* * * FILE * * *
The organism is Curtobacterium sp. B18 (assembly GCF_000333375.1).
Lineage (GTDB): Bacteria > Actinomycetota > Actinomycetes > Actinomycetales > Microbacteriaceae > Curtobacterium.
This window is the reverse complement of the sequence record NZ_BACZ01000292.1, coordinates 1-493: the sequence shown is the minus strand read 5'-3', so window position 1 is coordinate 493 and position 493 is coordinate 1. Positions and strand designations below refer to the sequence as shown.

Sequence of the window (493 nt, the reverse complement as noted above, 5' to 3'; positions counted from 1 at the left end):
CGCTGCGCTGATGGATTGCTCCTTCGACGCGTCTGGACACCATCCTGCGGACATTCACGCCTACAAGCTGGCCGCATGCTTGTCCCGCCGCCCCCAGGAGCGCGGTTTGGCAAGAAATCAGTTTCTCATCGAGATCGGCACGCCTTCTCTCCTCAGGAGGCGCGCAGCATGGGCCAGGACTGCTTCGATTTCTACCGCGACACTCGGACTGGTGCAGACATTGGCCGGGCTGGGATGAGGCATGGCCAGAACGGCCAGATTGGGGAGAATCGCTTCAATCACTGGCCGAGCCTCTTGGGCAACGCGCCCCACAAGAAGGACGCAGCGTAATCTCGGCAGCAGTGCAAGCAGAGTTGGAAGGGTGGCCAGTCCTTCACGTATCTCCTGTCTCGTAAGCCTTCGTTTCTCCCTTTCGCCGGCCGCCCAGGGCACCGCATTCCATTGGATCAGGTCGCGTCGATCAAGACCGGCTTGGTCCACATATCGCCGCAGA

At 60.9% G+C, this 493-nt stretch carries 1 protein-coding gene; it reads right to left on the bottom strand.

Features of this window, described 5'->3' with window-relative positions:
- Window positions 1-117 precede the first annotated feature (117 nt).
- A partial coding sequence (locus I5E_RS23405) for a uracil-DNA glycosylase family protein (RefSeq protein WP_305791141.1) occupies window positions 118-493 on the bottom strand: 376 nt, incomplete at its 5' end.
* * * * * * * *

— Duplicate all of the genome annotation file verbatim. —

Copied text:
The organism is Curtobacterium sp. B18 (assembly GCF_000333375.1).
Lineage (GTDB): Bacteria > Actinomycetota > Actinomycetes > Actinomycetales > Microbacteriaceae > Curtobacterium.
This window is the reverse complement of the sequence record NZ_BACZ01000292.1, coordinates 1-493: the sequence shown is the minus strand read 5'-3', so window position 1 is coordinate 493 and position 493 is coordinate 1. Positions and strand designations below refer to the sequence as shown.

Sequence of the window (493 nt, the reverse complement as noted above, 5' to 3'; positions counted from 1 at the left end):
CGCTGCGCTGATGGATTGCTCCTTCGACGCGTCTGGACACCATCCTGCGGACATTCACGCCTACAAGCTGGCCGCATGCTTGTCCCGCCGCCCCCAGGAGCGCGGTTTGGCAAGAAATCAGTTTCTCATCGAGATCGGCACGCCTTCTCTCCTCAGGAGGCGCGCAGCATGGGCCAGGACTGCTTCGATTTCTACCGCGACACTCGGACTGGTGCAGACATTGGCCGGGCTGGGATGAGGCATGGCCAGAACGGCCAGATTGGGGAGAATCGCTTCAATCACTGGCCGAGCCTCTTGGGCAACGCGCCCCACAAGAAGGACGCAGCGTAATCTCGGCAGCAGTGCAAGCAGAGTTGGAAGGGTGGCCAGTCCTTCACGTATCTCCTGTCTCGTAAGCCTTCGTTTCTCCCTTTCGCCGGCCGCCCAGGGCACCGCATTCCATTGGATCAGGTCGCGTCGATCAAGACCGGCTTGGTCCACATATCGCCGCAGA

At 60.9% G+C, this 493-nt stretch carries 1 protein-coding gene; it reads right to left on the bottom strand.

Features of this window, described 5'->3' with window-relative positions:
- Window positions 1-117 precede the first annotated feature (117 nt).
- A partial coding sequence (locus I5E_RS23405) for a uracil-DNA glycosylase family protein (RefSeq protein WP_305791141.1) occupies window positions 118-493 on the bottom strand: 376 nt, incomplete at its 5' end.